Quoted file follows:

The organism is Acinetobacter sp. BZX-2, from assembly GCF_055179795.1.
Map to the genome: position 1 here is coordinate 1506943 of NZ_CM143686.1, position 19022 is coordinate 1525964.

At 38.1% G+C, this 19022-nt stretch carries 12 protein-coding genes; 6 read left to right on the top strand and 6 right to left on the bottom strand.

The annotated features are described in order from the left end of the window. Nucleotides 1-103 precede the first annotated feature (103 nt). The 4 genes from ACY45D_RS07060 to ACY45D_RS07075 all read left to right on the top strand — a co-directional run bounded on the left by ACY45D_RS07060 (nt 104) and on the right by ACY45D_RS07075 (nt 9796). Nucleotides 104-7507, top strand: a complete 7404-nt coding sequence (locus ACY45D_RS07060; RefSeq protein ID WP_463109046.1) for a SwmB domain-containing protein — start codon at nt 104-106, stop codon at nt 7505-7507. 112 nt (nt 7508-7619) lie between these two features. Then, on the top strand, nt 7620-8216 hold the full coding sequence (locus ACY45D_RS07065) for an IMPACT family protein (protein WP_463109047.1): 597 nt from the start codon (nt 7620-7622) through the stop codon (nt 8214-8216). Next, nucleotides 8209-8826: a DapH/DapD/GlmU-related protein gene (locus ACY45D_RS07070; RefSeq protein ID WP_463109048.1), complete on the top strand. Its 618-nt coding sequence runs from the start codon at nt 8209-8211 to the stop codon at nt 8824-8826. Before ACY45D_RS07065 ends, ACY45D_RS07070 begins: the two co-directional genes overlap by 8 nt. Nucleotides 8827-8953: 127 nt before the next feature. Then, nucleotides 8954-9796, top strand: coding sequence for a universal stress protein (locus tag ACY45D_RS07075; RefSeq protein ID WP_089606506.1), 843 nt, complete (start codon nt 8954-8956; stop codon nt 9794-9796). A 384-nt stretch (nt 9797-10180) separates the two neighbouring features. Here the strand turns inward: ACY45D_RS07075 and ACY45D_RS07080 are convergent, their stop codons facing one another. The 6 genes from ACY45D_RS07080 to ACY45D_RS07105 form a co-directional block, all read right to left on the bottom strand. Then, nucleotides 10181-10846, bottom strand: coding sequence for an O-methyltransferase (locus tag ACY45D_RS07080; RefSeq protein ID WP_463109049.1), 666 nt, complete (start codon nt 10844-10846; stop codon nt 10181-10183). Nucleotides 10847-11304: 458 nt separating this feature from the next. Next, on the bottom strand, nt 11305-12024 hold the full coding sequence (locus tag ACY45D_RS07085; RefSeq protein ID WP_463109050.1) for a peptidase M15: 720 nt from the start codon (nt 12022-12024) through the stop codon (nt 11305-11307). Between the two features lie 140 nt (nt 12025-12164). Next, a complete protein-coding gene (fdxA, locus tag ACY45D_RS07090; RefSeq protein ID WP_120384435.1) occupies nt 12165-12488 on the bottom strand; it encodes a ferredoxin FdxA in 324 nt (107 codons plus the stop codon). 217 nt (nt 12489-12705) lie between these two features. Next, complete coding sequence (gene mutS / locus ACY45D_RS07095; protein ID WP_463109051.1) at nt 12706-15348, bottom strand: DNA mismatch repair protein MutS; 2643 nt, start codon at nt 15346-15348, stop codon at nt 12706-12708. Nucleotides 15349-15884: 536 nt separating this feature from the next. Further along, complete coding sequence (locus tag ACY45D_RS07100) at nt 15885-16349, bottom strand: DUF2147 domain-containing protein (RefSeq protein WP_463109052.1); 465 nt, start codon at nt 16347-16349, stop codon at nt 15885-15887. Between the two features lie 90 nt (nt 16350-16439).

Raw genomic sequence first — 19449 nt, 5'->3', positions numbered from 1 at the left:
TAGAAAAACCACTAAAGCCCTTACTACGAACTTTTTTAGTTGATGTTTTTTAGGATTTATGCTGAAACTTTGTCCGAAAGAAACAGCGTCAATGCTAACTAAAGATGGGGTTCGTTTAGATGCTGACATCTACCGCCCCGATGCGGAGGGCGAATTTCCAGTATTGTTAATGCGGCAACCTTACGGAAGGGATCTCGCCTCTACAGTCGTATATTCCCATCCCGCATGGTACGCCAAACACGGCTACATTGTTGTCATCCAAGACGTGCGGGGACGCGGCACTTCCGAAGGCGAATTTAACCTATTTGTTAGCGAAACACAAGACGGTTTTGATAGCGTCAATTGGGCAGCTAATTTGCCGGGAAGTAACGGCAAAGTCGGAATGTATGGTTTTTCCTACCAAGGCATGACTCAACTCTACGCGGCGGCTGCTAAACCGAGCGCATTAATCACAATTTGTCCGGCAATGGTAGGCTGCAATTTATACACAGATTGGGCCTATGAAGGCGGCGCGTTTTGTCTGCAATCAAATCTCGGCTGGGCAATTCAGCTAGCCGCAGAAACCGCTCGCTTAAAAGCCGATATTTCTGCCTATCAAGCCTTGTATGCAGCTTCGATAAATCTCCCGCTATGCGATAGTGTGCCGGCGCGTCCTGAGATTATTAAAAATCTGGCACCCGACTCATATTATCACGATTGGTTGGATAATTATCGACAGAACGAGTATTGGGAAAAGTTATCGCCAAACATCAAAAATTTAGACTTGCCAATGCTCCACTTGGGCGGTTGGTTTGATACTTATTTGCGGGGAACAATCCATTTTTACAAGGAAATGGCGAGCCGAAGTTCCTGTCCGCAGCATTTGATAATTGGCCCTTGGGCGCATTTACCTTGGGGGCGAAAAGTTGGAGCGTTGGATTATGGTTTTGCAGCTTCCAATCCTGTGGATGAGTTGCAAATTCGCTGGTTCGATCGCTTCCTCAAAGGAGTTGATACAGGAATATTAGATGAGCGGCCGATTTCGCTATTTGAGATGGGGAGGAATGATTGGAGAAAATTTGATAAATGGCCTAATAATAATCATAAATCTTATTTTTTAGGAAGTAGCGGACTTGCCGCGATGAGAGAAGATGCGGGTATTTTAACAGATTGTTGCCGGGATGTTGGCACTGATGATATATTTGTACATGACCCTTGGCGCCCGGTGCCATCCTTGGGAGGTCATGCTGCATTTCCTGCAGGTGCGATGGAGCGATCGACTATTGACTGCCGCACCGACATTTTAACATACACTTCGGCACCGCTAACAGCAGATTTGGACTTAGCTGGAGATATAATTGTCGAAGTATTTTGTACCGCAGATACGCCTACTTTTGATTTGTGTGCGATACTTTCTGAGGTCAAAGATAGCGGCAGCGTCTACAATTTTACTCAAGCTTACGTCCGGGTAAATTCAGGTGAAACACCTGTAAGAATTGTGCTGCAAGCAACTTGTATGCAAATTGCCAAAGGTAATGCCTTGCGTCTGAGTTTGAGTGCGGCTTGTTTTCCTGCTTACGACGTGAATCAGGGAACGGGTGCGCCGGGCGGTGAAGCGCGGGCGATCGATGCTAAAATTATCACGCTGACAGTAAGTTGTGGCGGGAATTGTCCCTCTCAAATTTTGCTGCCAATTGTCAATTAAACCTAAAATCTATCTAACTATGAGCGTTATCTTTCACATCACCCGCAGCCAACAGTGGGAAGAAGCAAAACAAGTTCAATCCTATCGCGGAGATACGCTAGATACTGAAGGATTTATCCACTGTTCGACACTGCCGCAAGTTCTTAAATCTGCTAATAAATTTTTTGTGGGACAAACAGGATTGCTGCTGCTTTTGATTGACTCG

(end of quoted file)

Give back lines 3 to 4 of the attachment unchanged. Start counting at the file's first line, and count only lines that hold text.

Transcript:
At 38.1% G+C, this 19022-nt stretch carries 12 protein-coding genes; 6 read left to right on the top strand and 6 right to left on the bottom strand.

The annotated features are described in order from the left end of the window. Nucleotides 1-103 precede the first annotated feature (103 nt). The 4 genes from ACY45D_RS07060 to ACY45D_RS07075 all read left to right on the top strand — a co-directional run bounded on the left by ACY45D_RS07060 (nt 104) and on the right by ACY45D_RS07075 (nt 9796). Nucleotides 104-7507, top strand: a complete 7404-nt coding sequence (locus ACY45D_RS07060; RefSeq protein ID WP_463109046.1) for a SwmB domain-containing protein — start codon at nt 104-106, stop codon at nt 7505-7507. 112 nt (nt 7508-7619) lie between these two features. Then, on the top strand, nt 7620-8216 hold the full coding sequence (locus ACY45D_RS07065) for an IMPACT family protein (protein WP_463109047.1): 597 nt from the start codon (nt 7620-7622) through the stop codon (nt 8214-8216). Next, nucleotides 8209-8826: a DapH/DapD/GlmU-related protein gene (locus ACY45D_RS07070; RefSeq protein ID WP_463109048.1), complete on the top strand. Its 618-nt coding sequence runs from the start codon at nt 8209-8211 to the stop codon at nt 8824-8826. Before ACY45D_RS07065 ends, ACY45D_RS07070 begins: the two co-directional genes overlap by 8 nt. Nucleotides 8827-8953: 127 nt before the next feature. Then, nucleotides 8954-9796, top strand: coding sequence for a universal stress protein (locus tag ACY45D_RS07075; RefSeq protein ID WP_089606506.1), 843 nt, complete (start codon nt 8954-8956; stop codon nt 9794-9796). A 384-nt stretch (nt 9797-10180) separates the two neighbouring features. Here the strand turns inward: ACY45D_RS07075 and ACY45D_RS07080 are convergent, their stop codons facing one another. The 6 genes from ACY45D_RS07080 to ACY45D_RS07105 form a co-directional block, all read right to left on the bottom strand. Then, nucleotides 10181-10846, bottom strand: coding sequence for an O-methyltransferase (locus tag ACY45D_RS07080; RefSeq protein ID WP_463109049.1), 666 nt, complete (start codon nt 10844-10846; stop codon nt 10181-10183). Nucleotides 10847-11304: 458 nt separating this feature from the next. Next, on the bottom strand, nt 11305-12024 hold the full coding sequence (locus tag ACY45D_RS07085; RefSeq protein ID WP_463109050.1) for a peptidase M15: 720 nt from the start codon (nt 12022-12024) through the stop codon (nt 11305-11307). Between the two features lie 140 nt (nt 12025-12164). Next, a complete protein-coding gene (fdxA, locus tag ACY45D_RS07090; RefSeq protein ID WP_120384435.1) occupies nt 12165-12488 on the bottom strand; it encodes a ferredoxin FdxA in 324 nt (107 codons plus the stop codon). 217 nt (nt 12489-12705) lie between these two features. Next, complete coding sequence (gene mutS / locus ACY45D_RS07095; protein ID WP_463109051.1) at nt 12706-15348, bottom strand: DNA mismatch repair protein MutS; 2643 nt, start codon at nt 15346-15348, stop codon at nt 12706-12708. Nucleotides 15349-15884: 536 nt separating this feature from the next. Further along, complete coding sequence (locus tag ACY45D_RS07100) at nt 15885-16349, bottom strand: DUF2147 domain-containing protein (RefSeq protein WP_463109052.1); 465 nt, start codon at nt 16347-16349, stop codon at nt 15885-15887. Between the two features lie 90 nt (nt 16350-16439).